Sprinkle seeds in groups on the damp paper towel, close the lid, and create a note to yourself what type of seeds are where, particularly when you have seeds that look identical, for example- broccoli, Kale, and cauliflower.
Use a permanent marker to write the type seed you are germinating on plastic zipper bag. This is helpful if you are germinating a lot of different types of seeds. Then, open each plastic zipper bag and flex the opening a few times to loosen it. This will make it very easier to slide the paper towels containing the seeds into them.
Dampen a paper towel with water. Wring it out carefully than that it is thoroughly moist but not dripping and spread the damp paper towel out on a clean surface. Place seeds on one half of the paper towel, leaving some space between them. Don’t overcrowd the paper towel.
Fold the empty half of the paper towel over the Kale seeds, being careful not to squash them. Place the folded paper towel into the labeled plastic zipper bag, and seal the bag. Repeat with remaining seeds. Place the zipper bags of Kale seeds in a warm place away from direct sunlight. The top of the refrigerator is generally a safe place for the seeds to rest undisturbed, but any area that is out of direct sunlight and maintains a temperature between 70 and 80°F will do.
Check on the Kale seeds every other day. Open the zipper bag to allow fresh air to enter, and check to see if seeds have sprouted. Times will change according to the type of seed you are germinating. Once your seeds have sprouted, plant them in pots, discarding any seeds that did not germinate.
Harvesting of Kale
- Kale is usually ready for harvest 70 to 95 days from seed and 55 to 75 days from transplanting, depending on the variety you are planting.
- Kale is ready to harvest when the plant leaves are about the size of your hand.
- Pick about one fistful of plant leaves per harvest. Start harvesting the oldest leaves first from the lowest section of the Kale plant. (Discard any yellowed leaves.)
- Avoid picking the terminal bud (found at the top center of the plant) as this will help to keep the plant productive.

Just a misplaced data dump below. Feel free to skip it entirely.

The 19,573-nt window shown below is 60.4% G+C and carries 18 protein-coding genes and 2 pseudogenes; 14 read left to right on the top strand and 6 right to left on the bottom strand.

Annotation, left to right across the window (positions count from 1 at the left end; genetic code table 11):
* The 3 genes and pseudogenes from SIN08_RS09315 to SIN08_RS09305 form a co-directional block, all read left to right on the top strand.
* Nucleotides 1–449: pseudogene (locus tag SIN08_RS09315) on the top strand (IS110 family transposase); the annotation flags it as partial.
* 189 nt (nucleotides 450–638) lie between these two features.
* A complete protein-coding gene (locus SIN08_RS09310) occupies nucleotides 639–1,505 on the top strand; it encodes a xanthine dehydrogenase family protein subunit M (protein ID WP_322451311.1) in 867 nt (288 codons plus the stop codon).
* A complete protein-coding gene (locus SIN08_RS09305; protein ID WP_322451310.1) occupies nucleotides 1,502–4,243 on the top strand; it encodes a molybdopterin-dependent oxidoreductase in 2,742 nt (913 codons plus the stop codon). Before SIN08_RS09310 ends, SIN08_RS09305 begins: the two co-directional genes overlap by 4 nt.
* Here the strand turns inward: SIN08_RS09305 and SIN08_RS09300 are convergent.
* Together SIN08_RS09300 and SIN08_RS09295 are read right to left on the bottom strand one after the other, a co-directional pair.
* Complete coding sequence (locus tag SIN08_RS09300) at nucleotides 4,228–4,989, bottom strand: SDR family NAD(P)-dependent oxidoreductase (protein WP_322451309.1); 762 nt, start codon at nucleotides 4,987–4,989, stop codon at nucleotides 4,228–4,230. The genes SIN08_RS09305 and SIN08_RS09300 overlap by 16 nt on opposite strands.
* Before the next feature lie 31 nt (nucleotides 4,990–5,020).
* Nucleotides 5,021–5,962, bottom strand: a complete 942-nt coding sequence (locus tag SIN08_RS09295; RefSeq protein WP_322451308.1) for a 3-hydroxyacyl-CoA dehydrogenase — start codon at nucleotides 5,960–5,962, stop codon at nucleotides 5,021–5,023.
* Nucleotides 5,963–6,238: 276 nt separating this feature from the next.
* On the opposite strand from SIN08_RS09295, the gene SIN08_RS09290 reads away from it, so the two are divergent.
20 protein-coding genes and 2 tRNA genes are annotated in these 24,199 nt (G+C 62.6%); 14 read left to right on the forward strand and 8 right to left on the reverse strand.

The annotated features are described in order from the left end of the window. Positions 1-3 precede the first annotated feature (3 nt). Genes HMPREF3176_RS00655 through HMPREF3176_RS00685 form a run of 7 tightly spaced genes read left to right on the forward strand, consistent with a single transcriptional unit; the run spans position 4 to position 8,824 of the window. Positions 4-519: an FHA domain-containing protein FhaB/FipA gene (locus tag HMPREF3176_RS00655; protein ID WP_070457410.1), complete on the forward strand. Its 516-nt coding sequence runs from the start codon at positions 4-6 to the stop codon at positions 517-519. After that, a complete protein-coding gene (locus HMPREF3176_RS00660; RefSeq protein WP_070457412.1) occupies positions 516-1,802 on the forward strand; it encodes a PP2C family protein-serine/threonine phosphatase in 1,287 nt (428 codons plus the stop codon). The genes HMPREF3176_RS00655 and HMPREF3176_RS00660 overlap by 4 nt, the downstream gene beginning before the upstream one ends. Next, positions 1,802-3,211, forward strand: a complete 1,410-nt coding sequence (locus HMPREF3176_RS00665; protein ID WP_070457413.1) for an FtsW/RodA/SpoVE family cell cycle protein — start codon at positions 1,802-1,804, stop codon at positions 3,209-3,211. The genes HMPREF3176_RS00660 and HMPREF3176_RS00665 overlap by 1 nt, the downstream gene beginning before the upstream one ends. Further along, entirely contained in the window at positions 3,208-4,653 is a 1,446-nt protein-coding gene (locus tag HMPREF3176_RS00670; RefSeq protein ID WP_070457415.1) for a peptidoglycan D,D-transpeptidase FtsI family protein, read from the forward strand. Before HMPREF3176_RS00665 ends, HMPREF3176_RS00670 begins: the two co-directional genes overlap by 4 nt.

Frequently asked questions about Kale growing from seed
You may also check the Growing Hydroponic Radish.
Should you soak Kale seeds before planting?
Soaking Kale seeds for 24 hours before planting can significantly cut down on germination time and overall effort. To soak seeds, just put them in a cup of water for about 24 hours. Most seeds must not be soaked for more than 24 hours.
Why is Kale turning brown?
As Kale ages, then it will begin to lose moisture. The plant leaves will change from rich dark color to a pale greenish-yellow, and eventually, turn brown. After too long, the wilted Kale leaves will become soggy and liquid will leak out.
Why is Kale dying?
After bolting, the Kale plant begins to wilt and die naturally. Replace Kale plants before they bolt for an ongoing supply of fresh Kale. It’s normal for Kale to wilt during the day, and recover as temperatures cool in the evening. Harvest leaves in the morning before they wilt for the best flavor.
Why Kale turns yellow?
While yellowing can simply be a sign that crop has gotten old, it may also be due to improper storage or disease. If it is in your fridge, yellowing is a sign of chlorophyll and the pigment responsible for the green color breaking down as the leaves age. As a result, storing Kale for too long can result in Kale leaves turning yellow over time. Though, if it was fairly fresh, then you may not have been storing it properly, causing it to age and go bad more quickly.
How many times can you harvest Kale?
Only cut the stems of the plant leaves that you want to pick, and leave the root alone. Return in 1 week and then pick the new large leaves. Kale plant needs to be harvested routinely. If you don’t harvest for more than a week, the Kale plant could be eaten by pests.
The conclusion of Kale seed germination
Well, this some or all information may be used for growing Kale on the terrace, growing Kale in pots or containers, growing Kale in hydroponics, growing Kale in Polyhouse or greenhouse, and growing Kale on raised beds. You may be interested in Basil Pests and Diseases, Control Methods.